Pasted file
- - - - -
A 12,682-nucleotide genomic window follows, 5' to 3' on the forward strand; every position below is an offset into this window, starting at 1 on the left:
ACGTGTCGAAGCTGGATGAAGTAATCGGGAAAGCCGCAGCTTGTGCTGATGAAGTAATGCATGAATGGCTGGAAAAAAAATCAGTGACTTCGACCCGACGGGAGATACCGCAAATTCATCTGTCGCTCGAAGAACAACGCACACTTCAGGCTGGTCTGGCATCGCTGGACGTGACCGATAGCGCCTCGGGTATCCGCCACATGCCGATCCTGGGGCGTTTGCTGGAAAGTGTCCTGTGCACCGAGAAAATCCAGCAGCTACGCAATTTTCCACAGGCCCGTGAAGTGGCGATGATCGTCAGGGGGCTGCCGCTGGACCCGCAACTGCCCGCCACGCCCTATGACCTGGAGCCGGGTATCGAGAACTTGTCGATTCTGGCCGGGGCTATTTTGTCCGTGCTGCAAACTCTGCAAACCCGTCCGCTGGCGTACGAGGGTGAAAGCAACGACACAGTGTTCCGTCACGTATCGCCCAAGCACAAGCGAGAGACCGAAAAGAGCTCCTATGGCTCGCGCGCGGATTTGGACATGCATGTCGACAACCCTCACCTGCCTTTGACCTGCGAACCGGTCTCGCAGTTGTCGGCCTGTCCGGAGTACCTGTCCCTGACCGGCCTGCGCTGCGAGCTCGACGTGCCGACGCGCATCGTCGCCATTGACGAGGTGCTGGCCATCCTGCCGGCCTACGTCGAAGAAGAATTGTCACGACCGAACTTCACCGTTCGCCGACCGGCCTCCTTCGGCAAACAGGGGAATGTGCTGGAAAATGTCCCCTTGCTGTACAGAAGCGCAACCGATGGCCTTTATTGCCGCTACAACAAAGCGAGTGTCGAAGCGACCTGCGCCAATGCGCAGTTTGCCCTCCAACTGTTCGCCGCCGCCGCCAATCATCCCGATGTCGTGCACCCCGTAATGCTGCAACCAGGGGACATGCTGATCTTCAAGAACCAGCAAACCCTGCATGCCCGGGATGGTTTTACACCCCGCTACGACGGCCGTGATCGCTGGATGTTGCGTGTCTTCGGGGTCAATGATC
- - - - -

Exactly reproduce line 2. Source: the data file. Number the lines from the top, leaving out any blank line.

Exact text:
ACGTGTCGAAGCTGGATGAAGTAATCGGGAAAGCCGCAGCTTGTGCTGATGAAGTAATGCATGAATGGCTGGAAAAAAAATCAGTGACTTCGACCCGACGGGAGATACCGCAAATTCATCTGTCGCTCGAAGAACAACGCACACTTCAGGCTGGTCTGGCATCGCTGGACGTGACCGATAGCGCCTCGGGTATCCGCCACATGCCGATCCTGGGGCGTTTGCTGGAAAGTGTCCTGTGCACCGAGAAAATCCAGCAGCTACGCAATTTTCCACAGGCCCGTGAAGTGGCGATGATCGTCAGGGGGCTGCCGCTGGACCCGCAACTGCCCGCCACGCCCTATGACCTGGAGCCGGGTATCGAGAACTTGTCGATTCTGGCCGGGGCTATTTTGTCCGTGCTGCAAACTCTGCAAACCCGTCCGCTGGCGTACGAGGGTGAAAGCAACGACACAGTGTTCCGTCACGTATCGCCCAAGCACAAGCGAGAGACCGAAAAGAGCTCCTATGGCTCGCGCGCGGATTTGGACATGCATGTCGACAACCCTCACCTGCCTTTGACCTGCGAACCGGTCTCGCAGTTGTCGGCCTGTCCGGAGTACCTGTCCCTGACCGGCCTGCGCTGCGAGCTCGACGTGCCGACGCGCATCGTCGCCATTGACGAGGTGCTGGCCATCCTGCCGGCCTACGTCGAAGAAGAATTGTCACGACCGAACTTCACCGTTCGCCGACCGGCCTCCTTCGGCAAACAGGGGAATGTGCTGGAAAATGTCCCCTTGCTGTACAGAAGCGCAACCGATGGCCTTTATTGCCGCTACAACAAAGCGAGTGTCGAAGCGACCTGCGCCAATGCGCAGTTTGCCCTCCAACTGTTCGCCGCCGCCGCCAATCATCCCGATGTCGTGCACCCCGTAATGCTGCAACCAGGGGACATGCTGATCTTCAAGAACCAGCAAACCCTGCATGCCCGGGATGGTTTTACACCCCGCTACGACGGCCGTGATCGCTGGATGTTGCGTGTCTTCGGGGTCAATGATC